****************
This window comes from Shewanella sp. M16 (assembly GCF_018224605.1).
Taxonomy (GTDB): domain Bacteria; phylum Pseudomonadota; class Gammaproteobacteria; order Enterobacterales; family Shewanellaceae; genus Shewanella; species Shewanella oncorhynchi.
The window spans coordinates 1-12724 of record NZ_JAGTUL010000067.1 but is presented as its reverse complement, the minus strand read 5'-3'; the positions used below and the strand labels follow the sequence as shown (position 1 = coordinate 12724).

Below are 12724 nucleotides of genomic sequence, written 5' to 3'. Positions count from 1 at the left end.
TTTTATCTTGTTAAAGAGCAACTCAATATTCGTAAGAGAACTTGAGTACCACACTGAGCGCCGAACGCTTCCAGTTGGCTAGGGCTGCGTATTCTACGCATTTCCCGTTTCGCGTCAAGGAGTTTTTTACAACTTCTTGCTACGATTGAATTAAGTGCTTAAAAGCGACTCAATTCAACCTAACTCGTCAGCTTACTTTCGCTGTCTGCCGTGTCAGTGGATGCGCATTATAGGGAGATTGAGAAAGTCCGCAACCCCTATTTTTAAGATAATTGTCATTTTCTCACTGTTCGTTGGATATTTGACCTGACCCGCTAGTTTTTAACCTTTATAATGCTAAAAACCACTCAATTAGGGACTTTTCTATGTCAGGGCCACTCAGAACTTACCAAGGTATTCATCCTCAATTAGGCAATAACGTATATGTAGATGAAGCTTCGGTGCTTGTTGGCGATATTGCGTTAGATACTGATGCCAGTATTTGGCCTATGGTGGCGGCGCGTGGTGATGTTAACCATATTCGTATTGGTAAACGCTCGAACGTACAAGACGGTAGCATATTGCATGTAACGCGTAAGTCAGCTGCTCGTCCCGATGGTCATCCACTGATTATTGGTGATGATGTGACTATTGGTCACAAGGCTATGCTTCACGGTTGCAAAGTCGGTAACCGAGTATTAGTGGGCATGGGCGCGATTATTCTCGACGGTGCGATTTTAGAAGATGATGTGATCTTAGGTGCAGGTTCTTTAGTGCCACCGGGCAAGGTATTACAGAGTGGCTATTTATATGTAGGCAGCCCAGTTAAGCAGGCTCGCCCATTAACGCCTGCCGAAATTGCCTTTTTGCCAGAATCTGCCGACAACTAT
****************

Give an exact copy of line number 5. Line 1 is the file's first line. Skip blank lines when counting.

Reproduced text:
TTTTATCTTGTTAAAGAGCAACTCAATATTCGTAAGAGAACTTGAGTACCACACTGAGCGCCGAACGCTTCCAGTTGGCTAGGGCTGCGTATTCTACGCATTTCCCGTTTCGCGTCAAGGAGTTTTTTACAACTTCTTGCTACGATTGAATTAAGTGCTTAAAAGCGACTCAATTCAACCTAACTCGTCAGCTTACTTTCGCTGTCTGCCGTGTCAGTGGATGCGCATTATAGGGAGATTGAGAAAGTCCGCAACCCCTATTTTTAAGATAATTGTCATTTTCTCACTGTTCGTTGGATATTTGACCTGACCCGCTAGTTTTTAACCTTTATAATGCTAAAAACCACTCAATTAGGGACTTTTCTATGTCAGGGCCACTCAGAACTTACCAAGGTATTCATCCTCAATTAGGCAATAACGTATATGTAGATGAAGCTTCGGTGCTTGTTGGCGATATTGCGTTAGATACTGATGCCAGTATTTGGCCTATGGTGGCGGCGCGTGGTGATGTTAACCATATTCGTATTGGTAAACGCTCGAACGTACAAGACGGTAGCATATTGCATGTAACGCGTAAGTCAGCTGCTCGTCCCGATGGTCATCCACTGATTATTGGTGATGATGTGACTATTGGTCACAAGGCTATGCTTCACGGTTGCAAAGTCGGTAACCGAGTATTAGTGGGCATGGGCGCGATTATTCTCGACGGTGCGATTTTAGAAGATGATGTGATCTTAGGTGCAGGTTCTTTAGTGCCACCGGGCAAGGTATTACAGAGTGGCTATTTATATGTAGGCAGCCCAGTTAAGCAGGCTCGCCCATTAACGCCTGCCGAAATTGCCTTTTTGCCAGAATCTGCCGACAACTAT